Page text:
“Design pieces are always a result of collaborations across borders,” says Samir Bantal, director of AMO, the research arm of Rotterdam-based architecture firm OMA. Indeed, the design firm and its founder, Rem Koolhaas, have even worked with Knoll before: on the 2013 Tools for Life collection and on the ongoing, evolving "This is Knoll" display at the 2016 and 2017 Salone Internazionale del Mobile in Milan.
Recently commissioned by the London Design Museum for the inaugural show in its new location, OMA has now designed what appears to be an a innocuous installation of a domestic living room. But the chairs, tables, and blinds that fill the space, all excellent examples of modern design, are there to make a point. They are in situ answers to the title of the exhibition—Fear and Love: Reactions to a Complex World.
The proposed EU "barcode" designed by OMA in 2001. Image courtesy of OMA.
For OMA, the installation, dubbed the Pan-European Living Room, meant revisiting an old idea. The firm presented a radical proposal for the flag of the European Union in 2001, and while it was never officially adopted, the pinstriped image has persisted in popular consciousness. “We invented the EU barcode some fifteen years ago: an alternative, colourful symbol for the European Union,” the firm explains. “A symbol of optimism. The EU—that was the idea—could be fun.”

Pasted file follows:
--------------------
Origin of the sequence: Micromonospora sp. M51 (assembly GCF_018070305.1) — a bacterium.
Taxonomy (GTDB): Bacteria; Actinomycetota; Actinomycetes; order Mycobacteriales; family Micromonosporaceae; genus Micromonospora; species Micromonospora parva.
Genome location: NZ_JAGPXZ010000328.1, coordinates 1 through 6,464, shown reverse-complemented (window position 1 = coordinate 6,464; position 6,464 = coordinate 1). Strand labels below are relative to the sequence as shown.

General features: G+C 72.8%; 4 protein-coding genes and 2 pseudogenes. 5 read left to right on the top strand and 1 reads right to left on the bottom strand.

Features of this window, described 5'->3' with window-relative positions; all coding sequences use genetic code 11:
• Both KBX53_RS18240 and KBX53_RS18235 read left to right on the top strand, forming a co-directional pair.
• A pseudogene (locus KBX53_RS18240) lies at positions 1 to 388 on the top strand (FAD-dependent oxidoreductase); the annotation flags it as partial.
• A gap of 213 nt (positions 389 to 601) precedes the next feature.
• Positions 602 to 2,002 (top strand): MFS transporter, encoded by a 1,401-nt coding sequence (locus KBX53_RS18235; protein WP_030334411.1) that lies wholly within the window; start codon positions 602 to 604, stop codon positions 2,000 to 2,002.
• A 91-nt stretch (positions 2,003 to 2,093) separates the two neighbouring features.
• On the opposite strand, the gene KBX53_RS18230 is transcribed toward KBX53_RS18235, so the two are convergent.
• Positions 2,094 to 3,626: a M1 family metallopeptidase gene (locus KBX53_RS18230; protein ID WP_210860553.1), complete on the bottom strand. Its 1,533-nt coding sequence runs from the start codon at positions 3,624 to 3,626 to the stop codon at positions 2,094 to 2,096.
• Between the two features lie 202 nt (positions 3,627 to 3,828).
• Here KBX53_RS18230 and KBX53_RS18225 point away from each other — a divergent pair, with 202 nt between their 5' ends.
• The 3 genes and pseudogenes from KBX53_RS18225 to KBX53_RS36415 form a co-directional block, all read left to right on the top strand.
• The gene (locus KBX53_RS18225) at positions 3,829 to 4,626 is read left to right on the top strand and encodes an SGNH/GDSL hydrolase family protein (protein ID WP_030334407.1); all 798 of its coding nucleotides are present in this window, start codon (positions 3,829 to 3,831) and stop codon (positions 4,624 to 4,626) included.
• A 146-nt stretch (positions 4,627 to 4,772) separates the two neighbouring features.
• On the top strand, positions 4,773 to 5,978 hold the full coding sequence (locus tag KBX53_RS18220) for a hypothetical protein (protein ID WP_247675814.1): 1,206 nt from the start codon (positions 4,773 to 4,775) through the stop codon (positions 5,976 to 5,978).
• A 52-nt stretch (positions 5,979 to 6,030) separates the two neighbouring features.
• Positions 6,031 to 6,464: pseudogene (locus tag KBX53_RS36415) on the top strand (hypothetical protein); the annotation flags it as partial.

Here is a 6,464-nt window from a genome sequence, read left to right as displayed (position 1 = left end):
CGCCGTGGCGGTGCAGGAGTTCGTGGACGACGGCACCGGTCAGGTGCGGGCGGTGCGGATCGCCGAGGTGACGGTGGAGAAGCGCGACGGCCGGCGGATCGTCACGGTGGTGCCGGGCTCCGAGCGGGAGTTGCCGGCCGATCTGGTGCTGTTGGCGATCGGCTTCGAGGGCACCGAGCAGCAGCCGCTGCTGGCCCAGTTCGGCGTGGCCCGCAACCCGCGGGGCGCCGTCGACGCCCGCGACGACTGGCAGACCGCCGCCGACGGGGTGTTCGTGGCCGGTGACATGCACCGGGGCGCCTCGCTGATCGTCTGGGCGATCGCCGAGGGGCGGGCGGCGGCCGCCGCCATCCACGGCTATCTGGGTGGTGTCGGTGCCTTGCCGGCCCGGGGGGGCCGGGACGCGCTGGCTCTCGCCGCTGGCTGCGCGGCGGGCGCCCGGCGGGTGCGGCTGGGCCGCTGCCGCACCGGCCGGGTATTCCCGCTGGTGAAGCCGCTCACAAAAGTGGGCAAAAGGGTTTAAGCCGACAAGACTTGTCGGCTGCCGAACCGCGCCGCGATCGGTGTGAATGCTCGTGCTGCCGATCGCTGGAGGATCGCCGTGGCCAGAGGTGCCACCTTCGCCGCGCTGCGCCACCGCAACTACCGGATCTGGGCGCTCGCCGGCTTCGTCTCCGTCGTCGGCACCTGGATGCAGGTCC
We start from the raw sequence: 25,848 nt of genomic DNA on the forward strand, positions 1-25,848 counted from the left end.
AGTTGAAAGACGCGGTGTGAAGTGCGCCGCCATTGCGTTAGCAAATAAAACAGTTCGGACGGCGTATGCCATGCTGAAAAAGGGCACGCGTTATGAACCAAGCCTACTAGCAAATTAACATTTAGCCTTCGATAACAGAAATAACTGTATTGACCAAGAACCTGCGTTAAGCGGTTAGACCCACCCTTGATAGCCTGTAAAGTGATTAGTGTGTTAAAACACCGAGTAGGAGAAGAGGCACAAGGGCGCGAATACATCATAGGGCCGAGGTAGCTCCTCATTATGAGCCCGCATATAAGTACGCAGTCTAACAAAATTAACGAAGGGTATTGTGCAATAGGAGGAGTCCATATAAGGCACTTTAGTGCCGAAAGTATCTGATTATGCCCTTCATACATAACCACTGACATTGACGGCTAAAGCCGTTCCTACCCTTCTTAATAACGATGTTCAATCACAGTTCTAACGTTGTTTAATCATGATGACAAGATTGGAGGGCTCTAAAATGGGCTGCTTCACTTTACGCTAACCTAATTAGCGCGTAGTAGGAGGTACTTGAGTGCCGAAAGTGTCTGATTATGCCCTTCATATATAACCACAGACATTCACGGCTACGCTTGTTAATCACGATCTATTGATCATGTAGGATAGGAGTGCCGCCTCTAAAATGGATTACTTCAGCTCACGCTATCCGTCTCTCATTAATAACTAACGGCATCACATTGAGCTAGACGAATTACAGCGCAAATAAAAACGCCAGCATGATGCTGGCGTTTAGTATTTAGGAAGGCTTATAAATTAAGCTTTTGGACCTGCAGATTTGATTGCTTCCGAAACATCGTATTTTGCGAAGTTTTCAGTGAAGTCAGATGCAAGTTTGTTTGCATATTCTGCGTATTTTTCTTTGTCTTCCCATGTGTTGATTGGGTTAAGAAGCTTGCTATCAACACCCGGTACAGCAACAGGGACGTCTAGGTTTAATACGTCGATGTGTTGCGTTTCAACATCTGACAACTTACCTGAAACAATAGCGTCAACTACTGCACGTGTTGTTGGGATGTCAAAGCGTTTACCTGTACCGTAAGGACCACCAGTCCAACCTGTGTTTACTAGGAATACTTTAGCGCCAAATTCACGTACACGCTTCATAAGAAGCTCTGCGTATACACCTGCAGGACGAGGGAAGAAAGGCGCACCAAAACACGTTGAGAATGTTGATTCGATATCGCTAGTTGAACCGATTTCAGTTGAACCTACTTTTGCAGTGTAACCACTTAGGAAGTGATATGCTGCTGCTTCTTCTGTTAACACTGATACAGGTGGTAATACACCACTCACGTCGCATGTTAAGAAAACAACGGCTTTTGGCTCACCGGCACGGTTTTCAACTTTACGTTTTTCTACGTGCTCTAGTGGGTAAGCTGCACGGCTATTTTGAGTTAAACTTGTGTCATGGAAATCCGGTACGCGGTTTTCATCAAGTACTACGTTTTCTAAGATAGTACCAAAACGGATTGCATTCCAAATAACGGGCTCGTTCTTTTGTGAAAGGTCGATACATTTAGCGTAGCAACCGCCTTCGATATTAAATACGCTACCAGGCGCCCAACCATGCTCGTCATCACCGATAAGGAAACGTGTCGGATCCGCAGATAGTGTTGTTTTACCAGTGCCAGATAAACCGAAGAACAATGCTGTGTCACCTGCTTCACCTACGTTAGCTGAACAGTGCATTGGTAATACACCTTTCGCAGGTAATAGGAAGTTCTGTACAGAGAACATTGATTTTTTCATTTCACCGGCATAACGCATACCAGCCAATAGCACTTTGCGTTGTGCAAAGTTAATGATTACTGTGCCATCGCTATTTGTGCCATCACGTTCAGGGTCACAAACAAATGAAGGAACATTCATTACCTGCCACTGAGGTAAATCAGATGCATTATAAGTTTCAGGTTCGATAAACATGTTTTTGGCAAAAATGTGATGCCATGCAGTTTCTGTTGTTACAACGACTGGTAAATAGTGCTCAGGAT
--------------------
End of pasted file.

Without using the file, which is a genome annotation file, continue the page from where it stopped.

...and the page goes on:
Years later, the optimism has waned. But after the shock of Brexit and the resurgence of protectionist sentiments around the world, the firm, led by architect Reinier de Graaf, was prompted to reconsider their vision of a united continent.
The Pan-European Living Room, backlit by the EU barcode with Britain removed. Photograph by Luke Hayes, Courtesy of the Design Museum.
“The whole issue of the Brexit is specifically connected to fear and love, especially fear. So we took the event as the starting point of our installation,” Bantal told Knoll Inspiration. “And pretty soon, we realized that if Brexit happens, it’s a disaster for our flag. If Britain was out then we would get a hole, one part missing. Then, of course, [the flag] becomes the first part of some big crumbling; you could use it to display the dangers and the background of what Europe used to be.”
The installation began with the backdrop: a sliced up version of the EU barcode mounted on vertical blinds—a staple of the European home and a symbol, according to OMA, of growing desires for privacy and aloofness. “There were a number of metaphors that we thought were quite humorous to use,” said Bantal. “It was almost evident that the blinds and the mechanics behind them should represent the flag. Before we knew it, all these parts of the puzzle began to fall together in a very coherent and clear message.”
The Pan-European Living Room includes furniture by Knoll designers who immigrated to the United States. Photograph by Luke Hayes, Courtesy of the Design Museum.